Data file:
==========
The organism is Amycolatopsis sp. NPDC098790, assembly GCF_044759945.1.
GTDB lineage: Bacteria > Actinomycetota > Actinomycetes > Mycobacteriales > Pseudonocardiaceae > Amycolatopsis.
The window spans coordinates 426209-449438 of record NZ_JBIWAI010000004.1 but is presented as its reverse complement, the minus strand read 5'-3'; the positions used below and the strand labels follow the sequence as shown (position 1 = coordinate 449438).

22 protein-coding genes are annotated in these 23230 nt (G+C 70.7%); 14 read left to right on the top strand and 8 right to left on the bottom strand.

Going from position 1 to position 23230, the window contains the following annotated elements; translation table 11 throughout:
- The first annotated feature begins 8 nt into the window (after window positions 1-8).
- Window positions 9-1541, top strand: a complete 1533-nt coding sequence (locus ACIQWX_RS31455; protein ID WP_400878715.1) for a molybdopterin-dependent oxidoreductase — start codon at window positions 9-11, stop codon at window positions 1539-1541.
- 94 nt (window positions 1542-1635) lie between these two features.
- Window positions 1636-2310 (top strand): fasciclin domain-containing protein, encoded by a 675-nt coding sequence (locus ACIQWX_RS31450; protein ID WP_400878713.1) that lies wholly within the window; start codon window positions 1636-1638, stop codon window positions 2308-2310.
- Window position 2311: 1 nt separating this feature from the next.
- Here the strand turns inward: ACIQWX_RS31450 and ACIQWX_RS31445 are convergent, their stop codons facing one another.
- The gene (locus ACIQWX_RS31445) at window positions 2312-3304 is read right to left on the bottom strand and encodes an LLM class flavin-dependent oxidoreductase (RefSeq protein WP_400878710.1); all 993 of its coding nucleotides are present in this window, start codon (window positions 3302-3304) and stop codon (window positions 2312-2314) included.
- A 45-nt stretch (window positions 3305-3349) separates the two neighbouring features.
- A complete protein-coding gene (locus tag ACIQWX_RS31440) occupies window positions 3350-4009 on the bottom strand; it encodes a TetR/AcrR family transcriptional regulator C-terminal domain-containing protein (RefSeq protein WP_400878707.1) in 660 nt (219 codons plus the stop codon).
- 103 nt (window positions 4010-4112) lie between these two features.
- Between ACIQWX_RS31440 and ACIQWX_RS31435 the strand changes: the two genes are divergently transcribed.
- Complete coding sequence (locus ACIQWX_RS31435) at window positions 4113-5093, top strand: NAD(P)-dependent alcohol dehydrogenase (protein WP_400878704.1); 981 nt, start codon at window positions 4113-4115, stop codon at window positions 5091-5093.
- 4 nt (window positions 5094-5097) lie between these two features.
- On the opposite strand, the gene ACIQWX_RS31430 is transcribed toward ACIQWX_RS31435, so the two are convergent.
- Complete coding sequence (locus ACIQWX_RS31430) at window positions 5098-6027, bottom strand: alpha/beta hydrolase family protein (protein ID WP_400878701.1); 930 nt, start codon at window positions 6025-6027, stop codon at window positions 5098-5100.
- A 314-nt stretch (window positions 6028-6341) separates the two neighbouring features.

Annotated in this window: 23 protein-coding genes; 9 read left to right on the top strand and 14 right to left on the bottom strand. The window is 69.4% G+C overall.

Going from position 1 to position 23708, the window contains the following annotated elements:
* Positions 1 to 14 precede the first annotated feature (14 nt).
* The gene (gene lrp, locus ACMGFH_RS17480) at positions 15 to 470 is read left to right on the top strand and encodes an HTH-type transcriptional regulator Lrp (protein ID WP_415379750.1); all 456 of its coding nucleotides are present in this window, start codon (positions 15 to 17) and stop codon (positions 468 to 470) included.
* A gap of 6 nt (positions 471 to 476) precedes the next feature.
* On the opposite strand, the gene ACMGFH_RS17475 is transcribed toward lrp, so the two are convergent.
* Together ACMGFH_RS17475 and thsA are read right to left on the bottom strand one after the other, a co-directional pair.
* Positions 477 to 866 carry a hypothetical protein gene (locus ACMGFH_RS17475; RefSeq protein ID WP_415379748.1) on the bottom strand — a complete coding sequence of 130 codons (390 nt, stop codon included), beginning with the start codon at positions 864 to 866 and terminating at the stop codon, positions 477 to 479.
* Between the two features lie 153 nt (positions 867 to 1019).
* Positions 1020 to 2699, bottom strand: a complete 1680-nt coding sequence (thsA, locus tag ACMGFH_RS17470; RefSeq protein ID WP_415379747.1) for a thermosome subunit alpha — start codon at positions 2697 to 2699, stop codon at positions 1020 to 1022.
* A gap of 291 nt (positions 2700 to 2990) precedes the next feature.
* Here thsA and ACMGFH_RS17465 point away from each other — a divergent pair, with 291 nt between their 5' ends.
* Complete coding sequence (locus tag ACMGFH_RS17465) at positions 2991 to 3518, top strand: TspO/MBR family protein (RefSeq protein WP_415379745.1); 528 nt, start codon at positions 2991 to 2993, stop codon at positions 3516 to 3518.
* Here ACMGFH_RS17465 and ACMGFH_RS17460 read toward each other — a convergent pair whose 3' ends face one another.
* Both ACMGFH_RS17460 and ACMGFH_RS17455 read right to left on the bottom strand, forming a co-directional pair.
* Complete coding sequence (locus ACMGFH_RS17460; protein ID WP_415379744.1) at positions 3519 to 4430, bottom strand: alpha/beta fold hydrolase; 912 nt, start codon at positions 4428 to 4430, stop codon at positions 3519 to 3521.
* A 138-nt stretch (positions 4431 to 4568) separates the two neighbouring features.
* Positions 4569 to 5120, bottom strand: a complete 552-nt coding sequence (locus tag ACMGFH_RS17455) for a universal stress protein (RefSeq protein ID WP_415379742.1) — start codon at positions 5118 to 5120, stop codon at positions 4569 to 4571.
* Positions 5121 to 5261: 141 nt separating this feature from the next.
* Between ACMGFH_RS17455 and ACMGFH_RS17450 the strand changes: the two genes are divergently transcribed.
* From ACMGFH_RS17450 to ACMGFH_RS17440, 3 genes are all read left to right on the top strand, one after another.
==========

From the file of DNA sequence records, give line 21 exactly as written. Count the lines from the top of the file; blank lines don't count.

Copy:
- A 314-nt stretch (window positions 6028-6341) separates the two neighbouring features.